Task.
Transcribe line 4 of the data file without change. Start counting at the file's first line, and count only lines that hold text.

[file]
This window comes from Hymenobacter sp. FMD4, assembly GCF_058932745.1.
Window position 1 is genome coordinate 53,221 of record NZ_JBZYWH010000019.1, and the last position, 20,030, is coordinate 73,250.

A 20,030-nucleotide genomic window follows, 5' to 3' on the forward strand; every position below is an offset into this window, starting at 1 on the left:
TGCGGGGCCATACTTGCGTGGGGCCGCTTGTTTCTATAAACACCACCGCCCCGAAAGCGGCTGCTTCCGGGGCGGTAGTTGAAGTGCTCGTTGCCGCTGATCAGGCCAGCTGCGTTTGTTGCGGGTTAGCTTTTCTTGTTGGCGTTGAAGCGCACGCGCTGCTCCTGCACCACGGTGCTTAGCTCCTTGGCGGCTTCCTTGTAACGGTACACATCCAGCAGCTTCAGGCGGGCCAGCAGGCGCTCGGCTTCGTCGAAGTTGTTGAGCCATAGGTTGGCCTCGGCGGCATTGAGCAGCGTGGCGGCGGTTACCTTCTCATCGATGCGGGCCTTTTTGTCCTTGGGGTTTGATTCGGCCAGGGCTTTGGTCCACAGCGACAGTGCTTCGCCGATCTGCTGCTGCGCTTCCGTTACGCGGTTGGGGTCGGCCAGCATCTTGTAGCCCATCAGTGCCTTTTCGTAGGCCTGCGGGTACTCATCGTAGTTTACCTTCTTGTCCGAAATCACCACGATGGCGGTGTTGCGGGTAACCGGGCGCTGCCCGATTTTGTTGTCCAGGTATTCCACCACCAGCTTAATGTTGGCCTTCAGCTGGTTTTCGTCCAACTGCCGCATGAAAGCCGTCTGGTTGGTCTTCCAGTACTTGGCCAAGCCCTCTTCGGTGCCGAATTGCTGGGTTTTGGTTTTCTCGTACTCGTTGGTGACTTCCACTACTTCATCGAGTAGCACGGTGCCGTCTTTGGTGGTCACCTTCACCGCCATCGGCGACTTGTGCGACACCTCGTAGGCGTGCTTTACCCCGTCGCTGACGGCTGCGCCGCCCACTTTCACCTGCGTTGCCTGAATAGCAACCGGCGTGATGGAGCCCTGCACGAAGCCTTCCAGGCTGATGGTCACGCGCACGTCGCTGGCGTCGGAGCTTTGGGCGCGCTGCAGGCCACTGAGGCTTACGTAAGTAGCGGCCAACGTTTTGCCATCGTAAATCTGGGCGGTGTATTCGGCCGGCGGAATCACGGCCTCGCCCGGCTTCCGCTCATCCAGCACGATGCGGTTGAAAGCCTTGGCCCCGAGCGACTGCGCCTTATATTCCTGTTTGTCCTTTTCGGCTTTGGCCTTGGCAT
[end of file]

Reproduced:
TGCGGGGCCATACTTGCGTGGGGCCGCTTGTTTCTATAAACACCACCGCCCCGAAAGCGGCTGCTTCCGGGGCGGTAGTTGAAGTGCTCGTTGCCGCTGATCAGGCCAGCTGCGTTTGTTGCGGGTTAGCTTTTCTTGTTGGCGTTGAAGCGCACGCGCTGCTCCTGCACCACGGTGCTTAGCTCCTTGGCGGCTTCCTTGTAACGGTACACATCCAGCAGCTTCAGGCGGGCCAGCAGGCGCTCGGCTTCGTCGAAGTTGTTGAGCCATAGGTTGGCCTCGGCGGCATTGAGCAGCGTGGCGGCGGTTACCTTCTCATCGATGCGGGCCTTTTTGTCCTTGGGGTTTGATTCGGCCAGGGCTTTGGTCCACAGCGACAGTGCTTCGCCGATCTGCTGCTGCGCTTCCGTTACGCGGTTGGGGTCGGCCAGCATCTTGTAGCCCATCAGTGCCTTTTCGTAGGCCTGCGGGTACTCATCGTAGTTTACCTTCTTGTCCGAAATCACCACGATGGCGGTGTTGCGGGTAACCGGGCGCTGCCCGATTTTGTTGTCCAGGTATTCCACCACCAGCTTAATGTTGGCCTTCAGCTGGTTTTCGTCCAACTGCCGCATGAAAGCCGTCTGGTTGGTCTTCCAGTACTTGGCCAAGCCCTCTTCGGTGCCGAATTGCTGGGTTTTGGTTTTCTCGTACTCGTTGGTGACTTCCACTACTTCATCGAGTAGCACGGTGCCGTCTTTGGTGGTCACCTTCACCGCCATCGGCGACTTGTGCGACACCTCGTAGGCGTGCTTTACCCCGTCGCTGACGGCTGCGCCGCCCACTTTCACCTGCGTTGCCTGAATAGCAACCGGCGTGATGGAGCCCTGCACGAAGCCTTCCAGGCTGATGGTCACGCGCACGTCGCTGGCGTCGGAGCTTTGGGCGCGCTGCAGGCCACTGAGGCTTACGTAAGTAGCGGCCAACGTTTTGCCATCGTAAATCTGGGCGGTGTATTCGGCCGGCGGAATCACGGCCTCGCCCGGCTTCCGCTCATCCAGCACGATGCGGTTGAAAGCCTTGGCCCCGAGCGACTGCGCCTTATATTCCTGTTTGTCCTTTTCGGCTTTGGCCTTGGCAT